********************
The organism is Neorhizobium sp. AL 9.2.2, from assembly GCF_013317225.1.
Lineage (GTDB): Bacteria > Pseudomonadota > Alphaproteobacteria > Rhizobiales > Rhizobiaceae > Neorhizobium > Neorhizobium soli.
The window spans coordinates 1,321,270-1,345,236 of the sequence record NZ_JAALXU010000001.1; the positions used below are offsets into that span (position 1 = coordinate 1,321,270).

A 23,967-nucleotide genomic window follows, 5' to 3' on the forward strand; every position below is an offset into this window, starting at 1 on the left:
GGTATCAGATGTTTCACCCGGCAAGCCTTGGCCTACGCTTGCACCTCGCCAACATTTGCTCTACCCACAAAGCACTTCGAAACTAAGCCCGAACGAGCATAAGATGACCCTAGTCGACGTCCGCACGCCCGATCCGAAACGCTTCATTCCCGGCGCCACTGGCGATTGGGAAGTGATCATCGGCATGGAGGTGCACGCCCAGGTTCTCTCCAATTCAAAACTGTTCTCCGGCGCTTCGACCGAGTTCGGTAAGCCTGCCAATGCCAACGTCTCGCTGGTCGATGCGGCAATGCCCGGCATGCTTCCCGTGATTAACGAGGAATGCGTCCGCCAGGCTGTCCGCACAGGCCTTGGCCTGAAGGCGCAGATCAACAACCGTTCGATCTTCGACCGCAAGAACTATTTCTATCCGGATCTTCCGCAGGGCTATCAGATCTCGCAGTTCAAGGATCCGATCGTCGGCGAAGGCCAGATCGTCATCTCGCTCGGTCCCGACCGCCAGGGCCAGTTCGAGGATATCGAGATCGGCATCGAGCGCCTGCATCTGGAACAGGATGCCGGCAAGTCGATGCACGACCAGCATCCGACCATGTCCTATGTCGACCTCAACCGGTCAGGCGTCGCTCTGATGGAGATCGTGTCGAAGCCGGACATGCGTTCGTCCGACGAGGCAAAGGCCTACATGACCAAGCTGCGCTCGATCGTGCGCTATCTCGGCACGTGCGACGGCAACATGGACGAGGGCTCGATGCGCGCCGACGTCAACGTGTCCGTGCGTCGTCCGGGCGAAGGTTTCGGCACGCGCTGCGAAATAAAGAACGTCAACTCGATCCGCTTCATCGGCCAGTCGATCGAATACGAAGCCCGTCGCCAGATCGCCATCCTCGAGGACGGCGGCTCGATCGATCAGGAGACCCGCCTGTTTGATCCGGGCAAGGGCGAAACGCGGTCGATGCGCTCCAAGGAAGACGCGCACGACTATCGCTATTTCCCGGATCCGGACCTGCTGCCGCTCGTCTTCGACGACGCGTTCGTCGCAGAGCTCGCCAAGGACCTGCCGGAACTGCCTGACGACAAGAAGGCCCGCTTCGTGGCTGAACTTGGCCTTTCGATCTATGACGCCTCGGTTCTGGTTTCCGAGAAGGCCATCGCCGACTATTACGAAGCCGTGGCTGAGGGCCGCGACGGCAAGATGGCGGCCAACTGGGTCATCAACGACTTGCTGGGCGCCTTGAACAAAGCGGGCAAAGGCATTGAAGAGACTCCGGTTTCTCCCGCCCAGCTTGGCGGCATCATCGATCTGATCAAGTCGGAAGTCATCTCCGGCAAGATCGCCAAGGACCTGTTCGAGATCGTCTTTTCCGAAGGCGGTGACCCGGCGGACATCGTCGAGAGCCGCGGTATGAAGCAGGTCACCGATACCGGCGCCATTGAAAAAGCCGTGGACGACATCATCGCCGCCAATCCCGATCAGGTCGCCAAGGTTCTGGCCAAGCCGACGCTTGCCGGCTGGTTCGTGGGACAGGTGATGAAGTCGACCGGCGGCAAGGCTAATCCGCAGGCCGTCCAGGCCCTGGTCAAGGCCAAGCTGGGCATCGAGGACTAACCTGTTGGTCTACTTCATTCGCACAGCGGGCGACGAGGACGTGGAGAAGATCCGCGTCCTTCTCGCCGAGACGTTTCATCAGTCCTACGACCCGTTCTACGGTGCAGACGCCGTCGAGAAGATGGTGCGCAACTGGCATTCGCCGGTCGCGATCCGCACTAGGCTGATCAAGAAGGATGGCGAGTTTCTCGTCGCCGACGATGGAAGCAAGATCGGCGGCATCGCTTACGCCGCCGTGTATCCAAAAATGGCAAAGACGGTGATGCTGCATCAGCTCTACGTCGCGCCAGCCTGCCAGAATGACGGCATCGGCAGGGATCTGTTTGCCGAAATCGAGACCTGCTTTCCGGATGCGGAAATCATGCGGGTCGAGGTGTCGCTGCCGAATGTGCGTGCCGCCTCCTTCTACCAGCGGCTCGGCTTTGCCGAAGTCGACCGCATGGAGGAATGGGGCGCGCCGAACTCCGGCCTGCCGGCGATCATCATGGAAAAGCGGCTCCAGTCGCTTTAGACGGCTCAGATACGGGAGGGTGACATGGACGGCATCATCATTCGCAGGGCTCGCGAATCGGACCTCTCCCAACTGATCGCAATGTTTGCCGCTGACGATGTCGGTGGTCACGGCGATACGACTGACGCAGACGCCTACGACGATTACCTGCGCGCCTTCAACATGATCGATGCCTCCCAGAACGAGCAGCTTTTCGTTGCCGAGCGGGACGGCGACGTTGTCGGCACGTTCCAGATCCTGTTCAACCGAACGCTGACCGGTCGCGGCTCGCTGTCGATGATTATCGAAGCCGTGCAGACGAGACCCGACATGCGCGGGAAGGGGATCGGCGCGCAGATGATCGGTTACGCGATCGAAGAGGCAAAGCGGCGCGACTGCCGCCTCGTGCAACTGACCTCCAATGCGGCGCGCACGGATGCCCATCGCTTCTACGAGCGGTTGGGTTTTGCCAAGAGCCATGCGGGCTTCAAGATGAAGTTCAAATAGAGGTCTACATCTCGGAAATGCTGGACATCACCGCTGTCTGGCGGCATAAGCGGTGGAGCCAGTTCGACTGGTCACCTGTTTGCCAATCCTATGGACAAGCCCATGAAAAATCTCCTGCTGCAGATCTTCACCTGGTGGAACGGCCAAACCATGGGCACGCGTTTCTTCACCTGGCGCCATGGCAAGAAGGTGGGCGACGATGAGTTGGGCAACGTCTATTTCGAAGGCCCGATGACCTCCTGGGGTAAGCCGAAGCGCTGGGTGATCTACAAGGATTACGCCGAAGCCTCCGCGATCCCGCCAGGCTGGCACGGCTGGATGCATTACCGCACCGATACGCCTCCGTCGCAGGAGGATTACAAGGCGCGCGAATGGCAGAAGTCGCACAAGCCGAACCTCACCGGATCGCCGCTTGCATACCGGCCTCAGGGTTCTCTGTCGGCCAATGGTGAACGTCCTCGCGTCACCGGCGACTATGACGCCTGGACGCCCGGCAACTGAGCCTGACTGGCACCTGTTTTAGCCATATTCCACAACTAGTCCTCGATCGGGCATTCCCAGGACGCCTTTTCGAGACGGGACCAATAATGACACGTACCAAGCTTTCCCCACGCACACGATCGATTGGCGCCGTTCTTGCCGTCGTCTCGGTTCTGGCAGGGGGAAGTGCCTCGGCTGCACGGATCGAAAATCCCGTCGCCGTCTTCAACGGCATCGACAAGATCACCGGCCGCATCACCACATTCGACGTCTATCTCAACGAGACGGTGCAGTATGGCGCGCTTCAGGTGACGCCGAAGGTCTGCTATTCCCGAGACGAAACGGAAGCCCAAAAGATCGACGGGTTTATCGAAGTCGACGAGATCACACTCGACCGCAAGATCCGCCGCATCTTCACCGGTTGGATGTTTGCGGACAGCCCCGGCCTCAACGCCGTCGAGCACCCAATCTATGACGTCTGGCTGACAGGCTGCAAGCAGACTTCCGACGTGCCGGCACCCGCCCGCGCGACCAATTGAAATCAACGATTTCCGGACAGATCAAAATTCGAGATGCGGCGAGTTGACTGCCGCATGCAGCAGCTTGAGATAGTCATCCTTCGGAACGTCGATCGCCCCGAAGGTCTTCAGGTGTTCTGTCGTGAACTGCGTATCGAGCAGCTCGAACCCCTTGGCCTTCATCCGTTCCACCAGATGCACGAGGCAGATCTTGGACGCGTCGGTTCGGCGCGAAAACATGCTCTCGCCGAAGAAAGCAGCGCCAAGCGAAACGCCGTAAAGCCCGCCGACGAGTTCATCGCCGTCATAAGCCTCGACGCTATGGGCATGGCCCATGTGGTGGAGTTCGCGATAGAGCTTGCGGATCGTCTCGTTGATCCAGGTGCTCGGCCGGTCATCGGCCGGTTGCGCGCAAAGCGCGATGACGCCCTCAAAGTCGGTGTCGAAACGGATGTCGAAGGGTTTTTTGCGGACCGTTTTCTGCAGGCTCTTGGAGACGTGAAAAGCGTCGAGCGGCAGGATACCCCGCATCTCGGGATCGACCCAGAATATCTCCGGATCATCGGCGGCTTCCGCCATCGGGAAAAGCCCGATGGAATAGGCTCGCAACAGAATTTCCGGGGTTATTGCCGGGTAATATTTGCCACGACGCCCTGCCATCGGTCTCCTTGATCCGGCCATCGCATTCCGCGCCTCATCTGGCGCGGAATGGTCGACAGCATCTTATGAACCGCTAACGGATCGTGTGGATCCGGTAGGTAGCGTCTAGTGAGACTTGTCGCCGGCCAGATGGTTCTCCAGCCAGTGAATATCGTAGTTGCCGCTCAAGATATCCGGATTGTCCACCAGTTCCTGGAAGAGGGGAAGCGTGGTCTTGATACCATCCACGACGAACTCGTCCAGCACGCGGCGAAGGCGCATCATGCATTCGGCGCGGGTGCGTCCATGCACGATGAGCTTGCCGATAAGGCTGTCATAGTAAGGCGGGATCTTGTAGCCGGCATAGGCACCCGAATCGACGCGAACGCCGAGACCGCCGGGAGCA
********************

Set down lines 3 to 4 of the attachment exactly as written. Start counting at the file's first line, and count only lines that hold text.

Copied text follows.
The window spans coordinates 1,321,270-1,345,236 of the sequence record NZ_JAALXU010000001.1; the positions used below are offsets into that span (position 1 = coordinate 1,321,270).

A 23,967-nucleotide genomic window follows, 5' to 3' on the forward strand; every position below is an offset into this window, starting at 1 on the left: